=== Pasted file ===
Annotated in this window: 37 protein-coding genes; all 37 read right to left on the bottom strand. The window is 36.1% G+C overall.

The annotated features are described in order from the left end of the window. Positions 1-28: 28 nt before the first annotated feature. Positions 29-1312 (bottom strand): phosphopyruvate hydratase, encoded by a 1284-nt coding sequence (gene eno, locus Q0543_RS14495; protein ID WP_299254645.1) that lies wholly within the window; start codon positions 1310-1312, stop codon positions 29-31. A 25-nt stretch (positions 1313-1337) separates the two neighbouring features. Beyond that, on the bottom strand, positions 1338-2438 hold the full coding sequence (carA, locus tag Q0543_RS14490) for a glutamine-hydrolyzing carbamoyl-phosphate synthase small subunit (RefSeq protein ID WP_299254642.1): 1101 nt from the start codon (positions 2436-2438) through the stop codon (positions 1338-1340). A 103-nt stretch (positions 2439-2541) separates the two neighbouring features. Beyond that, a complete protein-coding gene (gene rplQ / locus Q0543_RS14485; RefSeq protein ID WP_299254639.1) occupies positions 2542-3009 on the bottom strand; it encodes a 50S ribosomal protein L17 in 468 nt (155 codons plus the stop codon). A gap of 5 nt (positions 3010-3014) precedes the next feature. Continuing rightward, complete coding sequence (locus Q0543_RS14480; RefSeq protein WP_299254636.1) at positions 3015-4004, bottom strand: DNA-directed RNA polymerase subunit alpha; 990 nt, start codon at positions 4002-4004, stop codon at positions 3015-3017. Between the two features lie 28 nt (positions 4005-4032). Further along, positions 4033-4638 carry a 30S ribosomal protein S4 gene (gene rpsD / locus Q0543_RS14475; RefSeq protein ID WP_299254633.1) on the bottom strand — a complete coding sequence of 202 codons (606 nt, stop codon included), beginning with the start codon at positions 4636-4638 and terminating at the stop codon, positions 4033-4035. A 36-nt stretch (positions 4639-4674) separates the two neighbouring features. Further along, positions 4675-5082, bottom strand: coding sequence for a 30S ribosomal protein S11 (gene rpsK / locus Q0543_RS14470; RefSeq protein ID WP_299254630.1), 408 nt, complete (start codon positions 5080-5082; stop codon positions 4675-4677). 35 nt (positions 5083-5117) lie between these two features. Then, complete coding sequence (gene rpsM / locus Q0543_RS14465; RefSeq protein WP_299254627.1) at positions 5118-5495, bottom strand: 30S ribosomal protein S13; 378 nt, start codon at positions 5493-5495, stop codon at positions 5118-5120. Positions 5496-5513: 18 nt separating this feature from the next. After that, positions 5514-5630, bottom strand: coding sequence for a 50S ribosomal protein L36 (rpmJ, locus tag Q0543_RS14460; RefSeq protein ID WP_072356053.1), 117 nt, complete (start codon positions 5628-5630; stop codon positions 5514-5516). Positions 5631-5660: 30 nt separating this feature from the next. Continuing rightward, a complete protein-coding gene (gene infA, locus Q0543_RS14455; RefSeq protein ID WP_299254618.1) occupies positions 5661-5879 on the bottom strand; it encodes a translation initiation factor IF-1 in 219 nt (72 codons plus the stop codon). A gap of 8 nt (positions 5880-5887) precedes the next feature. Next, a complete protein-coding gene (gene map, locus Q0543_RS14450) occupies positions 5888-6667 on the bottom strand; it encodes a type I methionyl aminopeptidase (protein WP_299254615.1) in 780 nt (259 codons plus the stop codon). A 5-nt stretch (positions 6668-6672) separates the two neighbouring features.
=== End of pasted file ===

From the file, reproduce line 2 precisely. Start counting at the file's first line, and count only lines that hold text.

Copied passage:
The annotated features are described in order from the left end of the window. Positions 1-28: 28 nt before the first annotated feature. Positions 29-1312 (bottom strand): phosphopyruvate hydratase, encoded by a 1284-nt coding sequence (gene eno, locus Q0543_RS14495; protein ID WP_299254645.1) that lies wholly within the window; start codon positions 1310-1312, stop codon positions 29-31. A 25-nt stretch (positions 1313-1337) separates the two neighbouring features. Beyond that, on the bottom strand, positions 1338-2438 hold the full coding sequence (carA, locus tag Q0543_RS14490) for a glutamine-hydrolyzing carbamoyl-phosphate synthase small subunit (RefSeq protein ID WP_299254642.1): 1101 nt from the start codon (positions 2436-2438) through the stop codon (positions 1338-1340). A 103-nt stretch (positions 2439-2541) separates the two neighbouring features. Beyond that, a complete protein-coding gene (gene rplQ / locus Q0543_RS14485; RefSeq protein ID WP_299254639.1) occupies positions 2542-3009 on the bottom strand; it encodes a 50S ribosomal protein L17 in 468 nt (155 codons plus the stop codon). A gap of 5 nt (positions 3010-3014) precedes the next feature. Continuing rightward, complete coding sequence (locus Q0543_RS14480; RefSeq protein WP_299254636.1) at positions 3015-4004, bottom strand: DNA-directed RNA polymerase subunit alpha; 990 nt, start codon at positions 4002-4004, stop codon at positions 3015-3017. Between the two features lie 28 nt (positions 4005-4032). Further along, positions 4033-4638 carry a 30S ribosomal protein S4 gene (gene rpsD / locus Q0543_RS14475; RefSeq protein ID WP_299254633.1) on the bottom strand — a complete coding sequence of 202 codons (606 nt, stop codon included), beginning with the start codon at positions 4636-4638 and terminating at the stop codon, positions 4033-4035. A 36-nt stretch (positions 4639-4674) separates the two neighbouring features. Further along, positions 4675-5082, bottom strand: coding sequence for a 30S ribosomal protein S11 (gene rpsK / locus Q0543_RS14470; RefSeq protein ID WP_299254630.1), 408 nt, complete (start codon positions 5080-5082; stop codon positions 4675-4677). 35 nt (positions 5083-5117) lie between these two features. Then, complete coding sequence (gene rpsM / locus Q0543_RS14465; RefSeq protein WP_299254627.1) at positions 5118-5495, bottom strand: 30S ribosomal protein S13; 378 nt, start codon at positions 5493-5495, stop codon at positions 5118-5120. Positions 5496-5513: 18 nt separating this feature from the next. After that, positions 5514-5630, bottom strand: coding sequence for a 50S ribosomal protein L36 (rpmJ, locus tag Q0543_RS14460; RefSeq protein ID WP_072356053.1), 117 nt, complete (start codon positions 5628-5630; stop codon positions 5514-5516). Positions 5631-5660: 30 nt separating this feature from the next. Continuing rightward, a complete protein-coding gene (gene infA, locus Q0543_RS14455; RefSeq protein ID WP_299254618.1) occupies positions 5661-5879 on the bottom strand; it encodes a translation initiation factor IF-1 in 219 nt (72 codons plus the stop codon). A gap of 8 nt (positions 5880-5887) precedes the next feature. Next, a complete protein-coding gene (gene map, locus Q0543_RS14450) occupies positions 5888-6667 on the bottom strand; it encodes a type I methionyl aminopeptidase (protein WP_299254615.1) in 780 nt (259 codons plus the stop codon). A 5-nt stretch (positions 6668-6672) separates the two neighbouring features.